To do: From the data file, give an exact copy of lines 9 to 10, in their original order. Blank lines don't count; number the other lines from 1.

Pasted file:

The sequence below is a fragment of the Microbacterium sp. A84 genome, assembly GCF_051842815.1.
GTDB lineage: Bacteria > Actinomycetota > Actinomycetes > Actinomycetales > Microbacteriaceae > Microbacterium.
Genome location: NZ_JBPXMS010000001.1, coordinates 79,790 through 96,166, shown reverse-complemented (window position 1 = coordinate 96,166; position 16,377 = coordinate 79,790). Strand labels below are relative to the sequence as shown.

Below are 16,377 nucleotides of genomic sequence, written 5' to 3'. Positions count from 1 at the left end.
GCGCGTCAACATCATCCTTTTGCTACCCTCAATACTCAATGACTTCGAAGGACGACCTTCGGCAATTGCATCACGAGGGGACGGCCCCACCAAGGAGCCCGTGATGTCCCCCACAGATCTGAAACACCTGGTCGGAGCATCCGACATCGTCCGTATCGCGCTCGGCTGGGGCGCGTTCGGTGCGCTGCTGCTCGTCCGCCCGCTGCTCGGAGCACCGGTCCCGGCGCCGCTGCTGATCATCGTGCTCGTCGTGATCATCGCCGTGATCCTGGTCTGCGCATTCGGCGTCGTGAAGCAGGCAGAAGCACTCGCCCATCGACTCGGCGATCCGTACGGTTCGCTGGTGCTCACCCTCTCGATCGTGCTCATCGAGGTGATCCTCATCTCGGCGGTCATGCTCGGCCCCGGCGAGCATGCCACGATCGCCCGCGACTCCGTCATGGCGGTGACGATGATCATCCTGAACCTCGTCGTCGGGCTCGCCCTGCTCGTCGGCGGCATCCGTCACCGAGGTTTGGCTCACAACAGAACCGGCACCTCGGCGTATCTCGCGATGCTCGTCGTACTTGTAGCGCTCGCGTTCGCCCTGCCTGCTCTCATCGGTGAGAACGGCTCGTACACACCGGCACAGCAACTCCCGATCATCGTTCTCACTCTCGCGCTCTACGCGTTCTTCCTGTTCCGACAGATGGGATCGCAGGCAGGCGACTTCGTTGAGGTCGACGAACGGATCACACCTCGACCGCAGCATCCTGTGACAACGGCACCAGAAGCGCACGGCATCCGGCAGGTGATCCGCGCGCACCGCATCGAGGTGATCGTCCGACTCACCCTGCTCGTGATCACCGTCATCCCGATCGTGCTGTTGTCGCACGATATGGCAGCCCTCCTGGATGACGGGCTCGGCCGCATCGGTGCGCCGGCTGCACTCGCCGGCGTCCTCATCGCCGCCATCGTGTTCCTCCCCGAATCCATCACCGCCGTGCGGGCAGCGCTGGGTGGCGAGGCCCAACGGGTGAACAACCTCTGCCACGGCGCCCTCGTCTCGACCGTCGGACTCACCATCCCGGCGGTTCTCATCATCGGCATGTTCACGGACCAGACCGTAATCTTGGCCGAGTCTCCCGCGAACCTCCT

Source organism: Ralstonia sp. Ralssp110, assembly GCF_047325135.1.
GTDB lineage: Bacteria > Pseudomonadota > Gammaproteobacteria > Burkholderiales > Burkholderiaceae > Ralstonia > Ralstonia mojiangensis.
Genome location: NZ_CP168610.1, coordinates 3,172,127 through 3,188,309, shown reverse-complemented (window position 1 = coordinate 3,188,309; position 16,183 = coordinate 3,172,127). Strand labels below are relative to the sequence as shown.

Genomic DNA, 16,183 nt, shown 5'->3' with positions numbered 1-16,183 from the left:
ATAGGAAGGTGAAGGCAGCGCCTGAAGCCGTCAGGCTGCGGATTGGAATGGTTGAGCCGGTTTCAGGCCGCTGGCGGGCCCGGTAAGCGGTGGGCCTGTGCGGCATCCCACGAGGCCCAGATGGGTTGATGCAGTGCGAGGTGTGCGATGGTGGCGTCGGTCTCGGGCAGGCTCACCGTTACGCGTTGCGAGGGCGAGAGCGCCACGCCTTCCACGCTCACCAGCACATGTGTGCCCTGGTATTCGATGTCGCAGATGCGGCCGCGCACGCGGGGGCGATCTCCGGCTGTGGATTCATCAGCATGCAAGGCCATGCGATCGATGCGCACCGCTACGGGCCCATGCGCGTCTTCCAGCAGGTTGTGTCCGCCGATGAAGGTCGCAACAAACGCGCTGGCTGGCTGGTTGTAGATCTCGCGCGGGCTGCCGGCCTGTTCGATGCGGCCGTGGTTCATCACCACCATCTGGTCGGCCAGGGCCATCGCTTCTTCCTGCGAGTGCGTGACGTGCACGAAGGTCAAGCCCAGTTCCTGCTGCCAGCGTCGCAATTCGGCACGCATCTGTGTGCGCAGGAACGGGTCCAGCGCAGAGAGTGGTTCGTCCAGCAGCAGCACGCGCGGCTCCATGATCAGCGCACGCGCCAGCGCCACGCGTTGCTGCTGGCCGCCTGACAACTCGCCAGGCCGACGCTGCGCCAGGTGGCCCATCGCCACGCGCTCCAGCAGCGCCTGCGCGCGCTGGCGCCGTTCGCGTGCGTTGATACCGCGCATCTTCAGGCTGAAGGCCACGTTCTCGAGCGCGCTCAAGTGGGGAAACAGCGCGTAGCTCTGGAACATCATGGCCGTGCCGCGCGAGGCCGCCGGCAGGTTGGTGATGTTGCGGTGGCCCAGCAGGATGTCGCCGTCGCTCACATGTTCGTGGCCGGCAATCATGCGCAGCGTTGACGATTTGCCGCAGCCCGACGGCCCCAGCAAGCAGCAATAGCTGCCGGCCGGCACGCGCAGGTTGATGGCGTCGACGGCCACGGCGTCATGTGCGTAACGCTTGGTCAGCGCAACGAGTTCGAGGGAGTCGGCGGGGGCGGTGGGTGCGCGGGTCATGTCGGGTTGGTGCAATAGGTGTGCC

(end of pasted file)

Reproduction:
Genomic DNA, 16,183 nt, shown 5'->3' with positions numbered 1-16,183 from the left:
ATAGGAAGGTGAAGGCAGCGCCTGAAGCCGTCAGGCTGCGGATTGGAATGGTTGAGCCGGTTTCAGGCCGCTGGCGGGCCCGGTAAGCGGTGGGCCTGTGCGGCATCCCACGAGGCCCAGATGGGTTGATGCAGTGCGAGGTGTGCGATGGTGGCGTCGGTCTCGGGCAGGCTCACCGTTACGCGTTGCGAGGGCGAGAGCGCCACGCCTTCCACGCTCACCAGCACATGTGTGCCCTGGTATTCGATGTCGCAGATGCGGCCGCGCACGCGGGGGCGATCTCCGGCTGTGGATTCATCAGCATGCAAGGCCATGCGATCGATGCGCACCGCTACGGGCCCATGCGCGTCTTCCAGCAGGTTGTGTCCGCCGATGAAGGTCGCAACAAACGCGCTGGCTGGCTGGTTGTAGATCTCGCGCGGGCTGCCGGCCTGTTCGATGCGGCCGTGGTTCATCACCACCATCTGGTCGGCCAGGGCCATCGCTTCTTCCTGCGAGTGCGTGACGTGCACGAAGGTCAAGCCCAGTTCCTGCTGCCAGCGTCGCAATTCGGCACGCATCTGTGTGCGCAGGAACGGGTCCAGCGCAGAGAGTGGTTCGTCCAGCAGCAGCACGCGCGGCTCCATGATCAGCGCACGCGCCAGCGCCACGCGTTGCTGCTGGCCGCCTGACAACTCGCCAGGCCGACGCTGCGCCAGGTGGCCCATCGCCACGCGCTCCAGCAGCGCCTGCGCGCGCTGGCGCCGTTCGCGTGCGTTGATACCGCGCATCTTCAGGCTGAAGGCCACGTTCTCGAGCGCGCTCAAGTGGGGAAACAGCGCGTAGCTCTGGAACATCATGGCCGTGCCGCGCGAGGCCGCCGGCAGGTTGGTGATGTTGCGGTGGCCCAGCAGGATGTCGCCGTCGCTCACATGTTCGTGGCCGGCAATCATGCGCAGCGTTGACGATTTGCCGCAGCCCGACGGCCCCAGCAAGCAGCAATAGCTGCCGGCCGGCACGCGCAGGTTGATGGCGTCGACGGCCACGGCGTCATGTGCGTAACGCTTGGTCAGCGCAACGAGTTCGAGGGAGTCGGCGGGGGCGGTGGGTGCGCGGGTCATGTCGGGTTGGTGCAATAGGTGTGCC